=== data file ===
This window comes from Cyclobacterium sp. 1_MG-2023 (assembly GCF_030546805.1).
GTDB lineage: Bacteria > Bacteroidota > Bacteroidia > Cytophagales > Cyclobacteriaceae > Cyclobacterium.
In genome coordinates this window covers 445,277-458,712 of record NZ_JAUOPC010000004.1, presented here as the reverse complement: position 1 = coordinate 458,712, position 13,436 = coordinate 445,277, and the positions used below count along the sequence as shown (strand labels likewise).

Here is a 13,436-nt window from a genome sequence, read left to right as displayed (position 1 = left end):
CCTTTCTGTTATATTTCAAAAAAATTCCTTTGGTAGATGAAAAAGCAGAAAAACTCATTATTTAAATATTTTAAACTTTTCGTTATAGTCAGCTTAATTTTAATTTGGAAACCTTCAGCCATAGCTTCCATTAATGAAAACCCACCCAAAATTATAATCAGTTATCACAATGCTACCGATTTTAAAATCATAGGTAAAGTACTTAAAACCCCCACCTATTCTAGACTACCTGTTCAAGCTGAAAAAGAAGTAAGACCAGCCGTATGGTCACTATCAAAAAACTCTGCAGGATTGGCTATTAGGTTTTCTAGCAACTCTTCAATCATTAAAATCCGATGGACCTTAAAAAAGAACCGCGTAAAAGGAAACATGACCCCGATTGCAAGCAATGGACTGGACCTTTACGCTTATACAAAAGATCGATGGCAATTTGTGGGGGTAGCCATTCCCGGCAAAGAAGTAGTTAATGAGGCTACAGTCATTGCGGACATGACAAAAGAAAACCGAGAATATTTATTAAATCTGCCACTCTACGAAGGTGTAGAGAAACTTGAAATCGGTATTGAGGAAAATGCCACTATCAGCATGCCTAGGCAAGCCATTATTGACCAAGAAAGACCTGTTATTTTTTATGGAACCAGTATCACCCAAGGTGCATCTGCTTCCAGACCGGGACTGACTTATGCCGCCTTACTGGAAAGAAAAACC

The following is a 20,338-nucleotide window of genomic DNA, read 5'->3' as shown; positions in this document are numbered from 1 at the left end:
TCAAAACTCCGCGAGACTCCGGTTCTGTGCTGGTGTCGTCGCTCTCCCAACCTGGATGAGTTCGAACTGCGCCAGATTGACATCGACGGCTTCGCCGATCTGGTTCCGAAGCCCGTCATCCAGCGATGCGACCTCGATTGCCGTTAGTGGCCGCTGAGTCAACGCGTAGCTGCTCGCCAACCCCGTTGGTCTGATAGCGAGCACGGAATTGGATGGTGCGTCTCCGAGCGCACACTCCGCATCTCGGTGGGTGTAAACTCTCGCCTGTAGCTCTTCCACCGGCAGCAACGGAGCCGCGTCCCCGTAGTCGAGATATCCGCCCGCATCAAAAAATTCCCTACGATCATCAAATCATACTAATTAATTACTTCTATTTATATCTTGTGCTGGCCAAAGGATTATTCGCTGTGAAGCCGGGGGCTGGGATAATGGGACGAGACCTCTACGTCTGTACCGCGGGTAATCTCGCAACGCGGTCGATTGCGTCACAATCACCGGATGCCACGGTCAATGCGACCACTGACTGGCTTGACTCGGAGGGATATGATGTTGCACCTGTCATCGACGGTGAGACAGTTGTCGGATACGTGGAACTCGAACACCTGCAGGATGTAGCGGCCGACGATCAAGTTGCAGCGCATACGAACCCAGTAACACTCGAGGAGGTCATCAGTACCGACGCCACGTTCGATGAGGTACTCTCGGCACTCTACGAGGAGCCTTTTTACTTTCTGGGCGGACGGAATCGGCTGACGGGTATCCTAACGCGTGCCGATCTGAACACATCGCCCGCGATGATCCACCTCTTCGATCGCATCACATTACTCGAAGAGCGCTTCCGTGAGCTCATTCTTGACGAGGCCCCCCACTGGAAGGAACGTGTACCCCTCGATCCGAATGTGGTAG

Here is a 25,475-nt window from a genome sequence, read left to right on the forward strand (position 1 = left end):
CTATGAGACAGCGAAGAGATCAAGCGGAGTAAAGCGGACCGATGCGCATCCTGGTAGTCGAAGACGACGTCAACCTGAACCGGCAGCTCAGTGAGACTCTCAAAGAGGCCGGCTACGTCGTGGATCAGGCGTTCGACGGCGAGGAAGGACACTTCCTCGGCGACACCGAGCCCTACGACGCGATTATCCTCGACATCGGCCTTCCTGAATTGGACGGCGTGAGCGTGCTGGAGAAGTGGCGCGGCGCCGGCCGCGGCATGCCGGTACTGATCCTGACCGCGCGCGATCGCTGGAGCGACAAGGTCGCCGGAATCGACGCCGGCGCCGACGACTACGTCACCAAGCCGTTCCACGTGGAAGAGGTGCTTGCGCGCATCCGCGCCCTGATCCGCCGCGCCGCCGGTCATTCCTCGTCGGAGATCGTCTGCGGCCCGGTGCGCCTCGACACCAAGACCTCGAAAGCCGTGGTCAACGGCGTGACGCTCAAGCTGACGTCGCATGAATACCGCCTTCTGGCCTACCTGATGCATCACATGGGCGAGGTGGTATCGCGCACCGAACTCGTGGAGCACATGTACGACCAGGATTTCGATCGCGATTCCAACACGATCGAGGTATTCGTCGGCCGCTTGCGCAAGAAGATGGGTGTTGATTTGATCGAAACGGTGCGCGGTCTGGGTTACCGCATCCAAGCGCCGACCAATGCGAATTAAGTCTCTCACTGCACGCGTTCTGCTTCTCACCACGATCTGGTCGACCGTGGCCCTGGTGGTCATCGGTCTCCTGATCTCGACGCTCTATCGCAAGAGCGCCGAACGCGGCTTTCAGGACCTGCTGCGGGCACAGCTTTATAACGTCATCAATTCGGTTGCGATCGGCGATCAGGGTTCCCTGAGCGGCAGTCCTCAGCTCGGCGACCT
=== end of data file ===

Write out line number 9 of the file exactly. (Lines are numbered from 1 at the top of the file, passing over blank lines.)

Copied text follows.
CTATGAGACAGCGAAGAGATCAAGCGGAGTAAAGCGGACCGATGCGCATCCTGGTAGTCGAAGACGACGTCAACCTGAACCGGCAGCTCAGTGAGACTCTCAAAGAGGCCGGCTACGTCGTGGATCAGGCGTTCGACGGCGAGGAAGGACACTTCCTCGGCGACACCGAGCCCTACGACGCGATTATCCTCGACATCGGCCTTCCTGAATTGGACGGCGTGAGCGTGCTGGAGAAGTGGCGCGGCGCCGGCCGCGGCATGCCGGTACTGATCCTGACCGCGCGCGATCGCTGGAGCGACAAGGTCGCCGGAATCGACGCCGGCGCCGACGACTACGTCACCAAGCCGTTCCACGTGGAAGAGGTGCTTGCGCGCATCCGCGCCCTGATCCGCCGCGCCGCCGGTCATTCCTCGTCGGAGATCGTCTGCGGCCCGGTGCGCCTCGACACCAAGACCTCGAAAGCCGTGGTCAACGGCGTGACGCTCAAGCTGACGTCGCATGAATACCGCCTTCTGGCCTACCTGATGCATCACATGGGCGAGGTGGTATCGCGCACCGAACTCGTGGAGCACATGTACGACCAGGATTTCGATCGCGATTCCAACACGATCGAGGTATTCGTCGGCCGCTTGCGCAAGAAGATGGGTGTTGATTTGATCGAAACGGTGCGCGGTCTGGGTTACCGCATCCAAGCGCCGACCAATGCGAATTAAGTCTCTCACTGCACGCGTTCTGCTTCTCACCACGATCTGGTCGACCGTGGCCCTGGTGGTCATCGGTCTCCTGATCTCGACGCTCTATCGCAAGAGCGCCGAACGCGGCTTTCAGGACCTGCTGCGGGCACAGCTTTATAACGTCATCAATTCGGTTGCGATCGGCGATCAGGGTTCCCTGAGCGGCAGTCCTCAGCTCGGCGACCT